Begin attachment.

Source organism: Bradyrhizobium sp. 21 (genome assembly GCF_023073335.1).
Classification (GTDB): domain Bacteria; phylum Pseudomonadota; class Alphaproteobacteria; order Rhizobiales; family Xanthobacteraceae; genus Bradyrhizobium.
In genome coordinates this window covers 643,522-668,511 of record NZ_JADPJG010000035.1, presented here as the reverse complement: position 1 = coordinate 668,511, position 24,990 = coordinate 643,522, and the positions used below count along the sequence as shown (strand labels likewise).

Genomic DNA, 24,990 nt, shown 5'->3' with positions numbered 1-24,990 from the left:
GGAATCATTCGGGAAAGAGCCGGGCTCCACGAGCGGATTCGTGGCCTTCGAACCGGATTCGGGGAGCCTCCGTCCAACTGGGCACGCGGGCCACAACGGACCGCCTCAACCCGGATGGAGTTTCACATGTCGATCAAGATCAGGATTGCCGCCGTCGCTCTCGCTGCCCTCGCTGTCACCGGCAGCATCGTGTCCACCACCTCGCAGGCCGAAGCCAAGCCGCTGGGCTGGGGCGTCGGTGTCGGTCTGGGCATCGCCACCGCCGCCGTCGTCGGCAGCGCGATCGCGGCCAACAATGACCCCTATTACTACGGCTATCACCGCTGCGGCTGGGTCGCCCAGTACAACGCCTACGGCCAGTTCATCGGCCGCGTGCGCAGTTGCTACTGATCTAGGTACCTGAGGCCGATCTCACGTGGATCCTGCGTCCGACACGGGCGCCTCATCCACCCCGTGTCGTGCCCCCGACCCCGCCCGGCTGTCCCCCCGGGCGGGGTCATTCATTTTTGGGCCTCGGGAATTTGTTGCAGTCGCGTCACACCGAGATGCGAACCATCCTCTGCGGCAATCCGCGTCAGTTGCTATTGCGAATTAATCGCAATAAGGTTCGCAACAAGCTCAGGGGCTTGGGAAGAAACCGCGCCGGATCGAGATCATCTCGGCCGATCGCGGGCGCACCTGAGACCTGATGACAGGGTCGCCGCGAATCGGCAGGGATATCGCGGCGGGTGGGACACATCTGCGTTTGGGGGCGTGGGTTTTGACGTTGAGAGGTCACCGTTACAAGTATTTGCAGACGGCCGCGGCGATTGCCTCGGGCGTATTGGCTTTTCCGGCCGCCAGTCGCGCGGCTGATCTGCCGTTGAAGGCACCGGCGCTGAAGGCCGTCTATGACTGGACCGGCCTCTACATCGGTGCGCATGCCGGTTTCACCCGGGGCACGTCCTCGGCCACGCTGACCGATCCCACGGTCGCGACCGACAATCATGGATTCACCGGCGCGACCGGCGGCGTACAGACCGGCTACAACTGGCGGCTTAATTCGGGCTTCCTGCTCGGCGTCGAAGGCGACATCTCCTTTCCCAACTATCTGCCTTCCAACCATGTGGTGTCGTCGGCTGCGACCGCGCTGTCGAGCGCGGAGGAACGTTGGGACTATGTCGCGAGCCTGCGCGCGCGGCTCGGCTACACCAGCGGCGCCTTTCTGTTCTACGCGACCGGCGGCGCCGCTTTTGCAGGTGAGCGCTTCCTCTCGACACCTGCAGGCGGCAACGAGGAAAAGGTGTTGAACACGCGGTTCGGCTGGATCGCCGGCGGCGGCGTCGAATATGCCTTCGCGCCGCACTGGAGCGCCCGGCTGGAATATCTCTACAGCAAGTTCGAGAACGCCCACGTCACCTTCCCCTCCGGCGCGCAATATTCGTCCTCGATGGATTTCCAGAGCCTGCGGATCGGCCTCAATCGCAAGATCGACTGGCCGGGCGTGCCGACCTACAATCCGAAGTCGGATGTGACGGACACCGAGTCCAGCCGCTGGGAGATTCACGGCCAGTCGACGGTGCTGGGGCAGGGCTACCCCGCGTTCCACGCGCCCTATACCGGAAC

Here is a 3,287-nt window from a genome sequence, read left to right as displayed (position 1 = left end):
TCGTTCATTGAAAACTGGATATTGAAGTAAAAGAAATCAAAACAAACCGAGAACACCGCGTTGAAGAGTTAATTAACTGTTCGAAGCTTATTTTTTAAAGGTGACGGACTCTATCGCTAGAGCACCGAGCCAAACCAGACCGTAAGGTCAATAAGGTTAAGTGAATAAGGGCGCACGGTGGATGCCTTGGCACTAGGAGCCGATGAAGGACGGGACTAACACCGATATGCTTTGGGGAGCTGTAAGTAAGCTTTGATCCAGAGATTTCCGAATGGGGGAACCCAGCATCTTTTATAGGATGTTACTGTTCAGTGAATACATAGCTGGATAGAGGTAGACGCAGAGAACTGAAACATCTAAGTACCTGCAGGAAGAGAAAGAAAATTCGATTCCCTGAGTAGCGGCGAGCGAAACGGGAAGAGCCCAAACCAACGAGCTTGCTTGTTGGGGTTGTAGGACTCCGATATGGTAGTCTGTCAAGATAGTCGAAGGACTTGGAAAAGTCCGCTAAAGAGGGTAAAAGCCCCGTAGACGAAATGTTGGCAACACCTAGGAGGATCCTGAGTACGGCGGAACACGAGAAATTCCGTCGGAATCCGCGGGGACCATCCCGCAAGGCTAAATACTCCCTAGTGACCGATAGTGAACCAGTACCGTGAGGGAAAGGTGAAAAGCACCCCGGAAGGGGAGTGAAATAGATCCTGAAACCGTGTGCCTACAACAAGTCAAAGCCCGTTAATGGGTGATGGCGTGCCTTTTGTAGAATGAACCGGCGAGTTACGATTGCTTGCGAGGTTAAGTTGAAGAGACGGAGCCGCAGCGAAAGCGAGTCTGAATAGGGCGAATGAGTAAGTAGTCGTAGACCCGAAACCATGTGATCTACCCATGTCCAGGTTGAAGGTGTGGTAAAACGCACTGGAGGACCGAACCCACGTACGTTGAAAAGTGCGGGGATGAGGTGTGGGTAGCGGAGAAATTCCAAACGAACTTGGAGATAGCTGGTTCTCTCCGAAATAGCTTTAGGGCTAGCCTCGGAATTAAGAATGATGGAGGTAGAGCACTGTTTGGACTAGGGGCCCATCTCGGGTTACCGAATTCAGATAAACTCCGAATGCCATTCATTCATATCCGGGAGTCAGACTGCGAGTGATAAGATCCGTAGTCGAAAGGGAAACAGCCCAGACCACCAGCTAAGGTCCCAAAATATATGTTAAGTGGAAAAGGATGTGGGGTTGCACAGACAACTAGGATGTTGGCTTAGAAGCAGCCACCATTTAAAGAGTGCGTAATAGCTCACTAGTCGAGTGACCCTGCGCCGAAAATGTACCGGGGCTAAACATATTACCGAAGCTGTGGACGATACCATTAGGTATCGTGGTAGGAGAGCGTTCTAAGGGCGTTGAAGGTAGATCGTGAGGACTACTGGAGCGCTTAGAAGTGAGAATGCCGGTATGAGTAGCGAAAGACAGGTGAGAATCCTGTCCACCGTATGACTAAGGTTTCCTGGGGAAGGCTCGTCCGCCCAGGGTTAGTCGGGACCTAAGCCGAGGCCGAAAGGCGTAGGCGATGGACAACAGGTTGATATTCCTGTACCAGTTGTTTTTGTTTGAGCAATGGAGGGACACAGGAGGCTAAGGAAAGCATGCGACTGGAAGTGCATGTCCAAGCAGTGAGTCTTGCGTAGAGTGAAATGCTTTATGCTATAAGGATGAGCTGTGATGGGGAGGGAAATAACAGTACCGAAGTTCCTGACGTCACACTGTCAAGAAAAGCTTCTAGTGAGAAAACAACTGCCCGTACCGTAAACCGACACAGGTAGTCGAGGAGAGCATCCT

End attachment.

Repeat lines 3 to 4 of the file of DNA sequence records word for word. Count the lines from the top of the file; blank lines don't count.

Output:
In genome coordinates this window covers 643,522-668,511 of record NZ_JADPJG010000035.1, presented here as the reverse complement: position 1 = coordinate 668,511, position 24,990 = coordinate 643,522, and the positions used below count along the sequence as shown (strand labels likewise).

Genomic DNA, 24,990 nt, shown 5'->3' with positions numbered 1-24,990 from the left: